eLearning Development: Articulate Versus Code
Here’s a snapshot comparison of the two development methods:
|Code Development||Articulate Development|
|Team structure||Specialists who work within strictly defined roles and boundaries; the instructional designer works on the content, the graphic designer works on the design elements, the developer only working on the technical elements and so forth.||Each person has their designated role, however in many cases, roles cross over and skill sets are transferable allowing team members to become involved and lend their expertise during different phases of the project.|
|Development process||Linear process, following a sequential flow.||Iterative process, where modifications can be made during each stage.|
|User acceptance testing||Users are involved in the beginning during the requirements stage and at the end. User acceptance testing is performed at the end of the coding phase.||Testing is usually performed at every iteration. End user feedback guides modifications along the way, ensuring a product is built that meets the needs and requirements.|
|Time and cost||Due to the linear approach, there is low productivity and flexibility. Building courses from scratch using web based tools can take months. Build duration impacts on cost.||This iterative process is highly productive and flexible. Due to faster turnaround times, projects often have a shorter duration.|
|Maintenance costs||If you don’t know how to work with HTML, then chances are you will need to rely on a technical expert to make any adjustments.||Minimal due to the ease of making updates without the need for technical experts.|
Now going back to the comment that eLearning authoring tools are cookie-cutter solutions – I have to disagree. After recently starting to use Articulate 360, I’ve discovered some really cool features, to help customise the courses we create.
In brief Articulate Storyline 360:
- Allows you to customise interactivity with minimal effort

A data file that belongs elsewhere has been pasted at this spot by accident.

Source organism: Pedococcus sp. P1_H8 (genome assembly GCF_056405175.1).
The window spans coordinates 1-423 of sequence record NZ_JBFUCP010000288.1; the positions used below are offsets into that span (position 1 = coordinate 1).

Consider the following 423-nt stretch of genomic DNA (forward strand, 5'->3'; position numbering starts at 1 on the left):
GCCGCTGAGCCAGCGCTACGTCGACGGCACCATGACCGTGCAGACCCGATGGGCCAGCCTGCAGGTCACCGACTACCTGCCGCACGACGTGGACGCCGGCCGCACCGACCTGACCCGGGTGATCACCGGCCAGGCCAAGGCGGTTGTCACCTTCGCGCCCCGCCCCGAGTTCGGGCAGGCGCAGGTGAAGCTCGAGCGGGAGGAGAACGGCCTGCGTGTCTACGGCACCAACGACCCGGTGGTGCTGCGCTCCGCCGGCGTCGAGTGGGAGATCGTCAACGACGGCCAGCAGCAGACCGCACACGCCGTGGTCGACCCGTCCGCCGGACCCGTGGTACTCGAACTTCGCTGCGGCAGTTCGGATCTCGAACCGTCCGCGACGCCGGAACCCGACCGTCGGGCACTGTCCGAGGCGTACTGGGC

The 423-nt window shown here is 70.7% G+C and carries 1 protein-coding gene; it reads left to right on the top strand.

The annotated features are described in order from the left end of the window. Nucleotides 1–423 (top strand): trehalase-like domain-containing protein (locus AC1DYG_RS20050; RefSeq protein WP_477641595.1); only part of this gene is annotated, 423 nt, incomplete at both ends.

- Add interactivity with motion path animations, layers or triggers
- Use out of the box: buttons, hovers, markers, hotspots, dials, sliders, data entry, lightboxes, scrolling panels
- Custom build animations and interactions
- Tin Can API , SCORM, and AICC compliant content can be published for your LMS with a click of a button to track your courses
- Provides an excellent library of resources and templates that can be used as is or modified
- Easily include media and simulations
- Add audio, video, web objects
- Create screencasts and software simulations
- Is responsive to every mobile device
- Compresses to smaller files for all bandwidth support
- Supports right-to-left language such as Hebrew so you can translate your courses
For the full list of features, visit the website here. Be aware there are regular updates to the software that adds new features and keeps up with the changing landscape of online learning.
If you work in L&D, how often have you heard that a course needed to be developed yesterday? The reality is that you don’t have months to wait before the course is built. However regardless of which tool or method you use, you can’t skimp on the instructional design aspect of course building. It’s how you use the tool that determines how effective your courses are.